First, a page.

Lahore Lahore Aye: Anarkali, the bazaar that never shuts shop
By A Hamid
Lahore’s Anarkali is always full of life and people. Even on the day when its shops and stores close, it remains open for business. Let me explain how. Sunday, the day on which the legendary bazaar is officially closed, there arrive on the scene what can only be called its gypsy traders who spread out their wares wherever they can find space, generally on store plinths.
It is said that Nizam the water-carrier issued a leather coin for the one day he was king of India, declared so by a grateful emperor whose life he had saved. The “gypsy” traders are the equivalent of Nizam the water-carrier. Their kingdom too lasts for a day, but unlike his, returns after a six-day interval, week after week. I recall a visit to Anarkali one Sunday many years ago. I was attracted to an old gentleman selling perfumes. He originally came from Lucknow and said in his faultless Urdu that his family had sold perfumes for hundreds of years. There was a wide variety of them on display, each with its own corked bottle and its own name. Some bottles were green, some red, others yellow. The shop in front of which the elderly gentleman from Lucknow had laid out his treasures was actually a shoe store during week days, which is why the first thing he said to every customer was, “Since I chose this spot, the shoe stench that used to hang in the air has disappeared. That is the power and miracle of my perfumes.”
I greeted the old man and asked to be shown a perfume. “Look, young man, my perfumes are not to be looked at. I have to know what particular perfume you want.” He followed this by reciting the Arabic and Persian names of nearly a dozen perfumes. I asked him for henna perfume. “Young man, that is a perfume for winter months, not for this time of year. Come to me in winter.” After saying this, he turned away from me and began to leaf through a book. Realising that I no longer was of any interest to him, I walked to the next spot, which was a pharmaceutical store during the week. On display here was hair dye, henna, combs, women’s ponytail-holders and items of makeup. I spotted a face cream of English make. “Do you import this from England?” I asked. “Those times, my dear sir, are gone when we used to import these things from England. These days, we make these preparations right here at home,” he replied. “But the brand name is English,” I could not help pointing out. “You better read it carefully, my friend,” he said irately. “The English face cream is called Pond’s; ours is called Pound. Understand?”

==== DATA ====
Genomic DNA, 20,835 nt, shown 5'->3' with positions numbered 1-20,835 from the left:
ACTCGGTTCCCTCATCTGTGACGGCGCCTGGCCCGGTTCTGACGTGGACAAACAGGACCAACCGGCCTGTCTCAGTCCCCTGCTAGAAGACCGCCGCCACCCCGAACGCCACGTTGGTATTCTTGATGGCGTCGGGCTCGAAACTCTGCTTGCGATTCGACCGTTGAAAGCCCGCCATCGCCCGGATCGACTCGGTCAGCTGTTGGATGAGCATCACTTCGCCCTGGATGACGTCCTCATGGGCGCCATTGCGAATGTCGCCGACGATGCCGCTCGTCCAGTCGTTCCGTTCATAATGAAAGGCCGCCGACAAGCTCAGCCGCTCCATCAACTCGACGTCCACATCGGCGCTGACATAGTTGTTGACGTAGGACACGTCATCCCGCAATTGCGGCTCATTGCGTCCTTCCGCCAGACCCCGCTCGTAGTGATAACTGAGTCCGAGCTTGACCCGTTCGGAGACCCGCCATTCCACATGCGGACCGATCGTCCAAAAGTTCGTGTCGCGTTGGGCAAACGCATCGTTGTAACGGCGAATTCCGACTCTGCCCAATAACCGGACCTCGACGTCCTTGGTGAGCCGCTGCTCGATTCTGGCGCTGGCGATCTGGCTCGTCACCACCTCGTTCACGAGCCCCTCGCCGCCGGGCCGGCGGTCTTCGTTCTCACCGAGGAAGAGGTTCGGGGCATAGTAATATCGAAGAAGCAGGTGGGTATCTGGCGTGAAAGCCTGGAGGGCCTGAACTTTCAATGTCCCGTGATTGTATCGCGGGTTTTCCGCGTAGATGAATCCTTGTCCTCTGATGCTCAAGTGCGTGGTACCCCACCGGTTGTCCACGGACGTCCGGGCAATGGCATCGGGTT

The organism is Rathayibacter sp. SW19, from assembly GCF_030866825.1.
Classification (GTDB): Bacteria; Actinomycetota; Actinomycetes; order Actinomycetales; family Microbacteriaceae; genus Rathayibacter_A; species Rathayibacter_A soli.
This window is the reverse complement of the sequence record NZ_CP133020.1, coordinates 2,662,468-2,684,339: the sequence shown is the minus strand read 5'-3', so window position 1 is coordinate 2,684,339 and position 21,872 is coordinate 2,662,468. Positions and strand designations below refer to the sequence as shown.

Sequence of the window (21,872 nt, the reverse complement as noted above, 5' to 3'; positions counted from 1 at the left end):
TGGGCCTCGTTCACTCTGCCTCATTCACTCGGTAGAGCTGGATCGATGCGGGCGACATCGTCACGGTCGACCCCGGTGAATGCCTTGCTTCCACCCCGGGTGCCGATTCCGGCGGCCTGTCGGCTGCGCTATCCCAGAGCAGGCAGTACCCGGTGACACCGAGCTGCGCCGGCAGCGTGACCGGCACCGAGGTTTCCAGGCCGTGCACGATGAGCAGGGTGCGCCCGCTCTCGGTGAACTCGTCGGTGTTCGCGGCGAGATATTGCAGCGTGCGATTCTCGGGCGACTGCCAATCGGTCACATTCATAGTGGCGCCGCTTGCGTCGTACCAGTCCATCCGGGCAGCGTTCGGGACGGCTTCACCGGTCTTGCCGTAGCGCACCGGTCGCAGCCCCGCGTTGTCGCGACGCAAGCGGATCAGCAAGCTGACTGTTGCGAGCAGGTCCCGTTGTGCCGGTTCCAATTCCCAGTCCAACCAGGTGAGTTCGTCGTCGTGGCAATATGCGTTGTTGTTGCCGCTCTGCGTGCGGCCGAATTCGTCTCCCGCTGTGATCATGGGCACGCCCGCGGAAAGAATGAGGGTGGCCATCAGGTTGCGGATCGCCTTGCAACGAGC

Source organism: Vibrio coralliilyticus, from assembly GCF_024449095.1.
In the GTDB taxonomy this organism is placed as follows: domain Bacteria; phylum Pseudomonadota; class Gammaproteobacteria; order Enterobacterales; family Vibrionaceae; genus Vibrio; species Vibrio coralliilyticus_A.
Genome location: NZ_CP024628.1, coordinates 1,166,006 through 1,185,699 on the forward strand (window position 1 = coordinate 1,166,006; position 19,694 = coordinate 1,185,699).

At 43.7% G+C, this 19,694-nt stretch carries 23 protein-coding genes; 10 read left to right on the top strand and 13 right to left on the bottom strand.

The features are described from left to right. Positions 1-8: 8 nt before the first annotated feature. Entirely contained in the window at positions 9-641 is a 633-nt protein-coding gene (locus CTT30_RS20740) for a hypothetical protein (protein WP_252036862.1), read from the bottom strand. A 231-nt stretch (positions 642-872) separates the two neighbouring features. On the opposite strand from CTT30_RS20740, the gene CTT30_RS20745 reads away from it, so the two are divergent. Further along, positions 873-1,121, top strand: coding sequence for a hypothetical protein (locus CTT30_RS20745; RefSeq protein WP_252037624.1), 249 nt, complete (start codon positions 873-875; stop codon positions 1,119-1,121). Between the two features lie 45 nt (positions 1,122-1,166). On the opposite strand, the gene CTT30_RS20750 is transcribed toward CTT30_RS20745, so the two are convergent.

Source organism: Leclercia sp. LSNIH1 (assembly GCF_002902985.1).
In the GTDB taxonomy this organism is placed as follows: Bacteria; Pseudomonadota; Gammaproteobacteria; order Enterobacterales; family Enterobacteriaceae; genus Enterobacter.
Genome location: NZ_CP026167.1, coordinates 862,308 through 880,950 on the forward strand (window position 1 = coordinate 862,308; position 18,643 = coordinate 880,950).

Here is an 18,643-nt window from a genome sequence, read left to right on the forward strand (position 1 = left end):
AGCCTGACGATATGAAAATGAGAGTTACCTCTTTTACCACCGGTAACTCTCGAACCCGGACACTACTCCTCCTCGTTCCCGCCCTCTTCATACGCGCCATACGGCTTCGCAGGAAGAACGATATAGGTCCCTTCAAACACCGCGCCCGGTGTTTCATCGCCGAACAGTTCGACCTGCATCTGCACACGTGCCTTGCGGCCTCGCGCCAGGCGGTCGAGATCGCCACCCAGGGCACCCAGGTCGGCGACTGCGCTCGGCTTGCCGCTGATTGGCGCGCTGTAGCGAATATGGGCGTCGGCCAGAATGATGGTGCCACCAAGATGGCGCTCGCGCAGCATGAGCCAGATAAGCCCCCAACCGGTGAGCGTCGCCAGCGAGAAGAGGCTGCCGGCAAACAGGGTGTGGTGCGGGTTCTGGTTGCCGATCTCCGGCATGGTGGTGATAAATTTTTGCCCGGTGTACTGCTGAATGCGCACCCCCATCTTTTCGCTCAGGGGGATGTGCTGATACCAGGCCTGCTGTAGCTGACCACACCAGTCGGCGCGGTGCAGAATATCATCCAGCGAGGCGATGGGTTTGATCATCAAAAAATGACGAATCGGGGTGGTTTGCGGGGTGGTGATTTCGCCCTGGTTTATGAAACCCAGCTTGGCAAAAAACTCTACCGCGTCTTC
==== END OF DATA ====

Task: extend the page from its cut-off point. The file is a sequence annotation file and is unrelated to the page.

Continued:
Another gypsy trader was selling wonder glue in both small and large bottles. Some people were eyeing his wares with a suspicious eye. A whole range of broken glass and china pieces had been laid out in front of him for customers to examine. I joined the few who were watching the man but not buying. He picked up a broken cup, applied his glue to the broken parts that needed to be joined together and declared, “Remember, apply my wonder glue with an applicator. If you ever try to apply it with your finger, it would not be the broken part that will join the other broken part, but it will be your finger. And no matter what you do, you won’t be able to unjoin the two. Be warned. You will end up in hospital. You must, therefore, be extremely careful. After you have applied the glue with an applicator and joined the broken parts, count up to ten and then throw the cup on the floor. It will break but never at the spot where my solution has been applied. And remember that if my wonder glue has been applied correctly, no matter how hard you try, you would not be able to detect the join. You never have to worry about broken dishes once you have bought my wonder glue.”
Another man was selling hosiery and makeup preparations. He was also selling other oddities, such as nets hung over beds as defence against mosquitoes. He unfolded one and set it up. He then crawled under the canopy himself and said in a ringing voice, “Friends and customers, the special quality of my mosquito net is that the mosquito that could penetrate its weave has yet to be born. And in case, one does manage to get in, he will never be able to get out. Little will he have realised when buzzing in that he was flying into his graveyard.” Another gypsy was selling diaries and calendars, some of them hanging by the boarded-up door of the store in front of which he had installed himself. Next to the calendar bearing Allama Iqbal’s picture, cheek by jowl, as it were, hung one that showed toothsome Japanese girls in itsy-bitsy swimsuits. Another showed half-dressed women rolling on the sand by the seashore, apparently sunbathing. It was clear that the Poet of the East had tough competition. “Please move on, my friends,” the calendar man would declare every now and then, but it was hard for the onlookers to take their eyes off those lissome Japanese beauties in skimpy swimsuits.
Then there was the bookseller. His display included astrological guides and penny dreadful detective, historical and social novels. There were also works of poetry. The owner of these treasures sat on a cushion reading a detective novel with great concentration. So absorbed was he in his book that he continued to ignore a customer who was inquiring about some book. Finally, in exasperation, he put the book down and hissed, “One trouble with this business is that you have hardly opened for the day when customers begin to materialise.” Another gypsy trader had a sign nailed to a shop door that said, “We don’t close on Sundays.”
A Hamid, the distinguished Urdu novelist and short story writer, writes a column every week based on his memories of old Lahore. Translated from the Urdu by Khalid Hasan